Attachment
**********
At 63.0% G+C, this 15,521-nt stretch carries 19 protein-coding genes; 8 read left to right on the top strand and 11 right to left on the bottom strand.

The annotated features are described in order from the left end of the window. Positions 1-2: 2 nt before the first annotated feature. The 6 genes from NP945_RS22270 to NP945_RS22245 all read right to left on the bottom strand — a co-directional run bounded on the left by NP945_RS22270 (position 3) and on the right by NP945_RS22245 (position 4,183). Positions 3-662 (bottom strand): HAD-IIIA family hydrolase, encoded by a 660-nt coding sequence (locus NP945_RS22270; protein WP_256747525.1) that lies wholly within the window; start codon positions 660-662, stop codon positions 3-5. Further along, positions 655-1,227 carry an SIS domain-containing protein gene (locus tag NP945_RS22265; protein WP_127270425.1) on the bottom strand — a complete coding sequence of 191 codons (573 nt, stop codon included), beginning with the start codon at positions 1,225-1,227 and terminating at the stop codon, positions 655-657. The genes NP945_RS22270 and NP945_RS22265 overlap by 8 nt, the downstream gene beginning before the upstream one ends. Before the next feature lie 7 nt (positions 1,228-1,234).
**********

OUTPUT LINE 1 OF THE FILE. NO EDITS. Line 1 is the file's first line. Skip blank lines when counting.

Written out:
At 63.0% G+C, this 15,521-nt stretch carries 19 protein-coding genes; 8 read left to right on the top strand and 11 right to left on the bottom strand.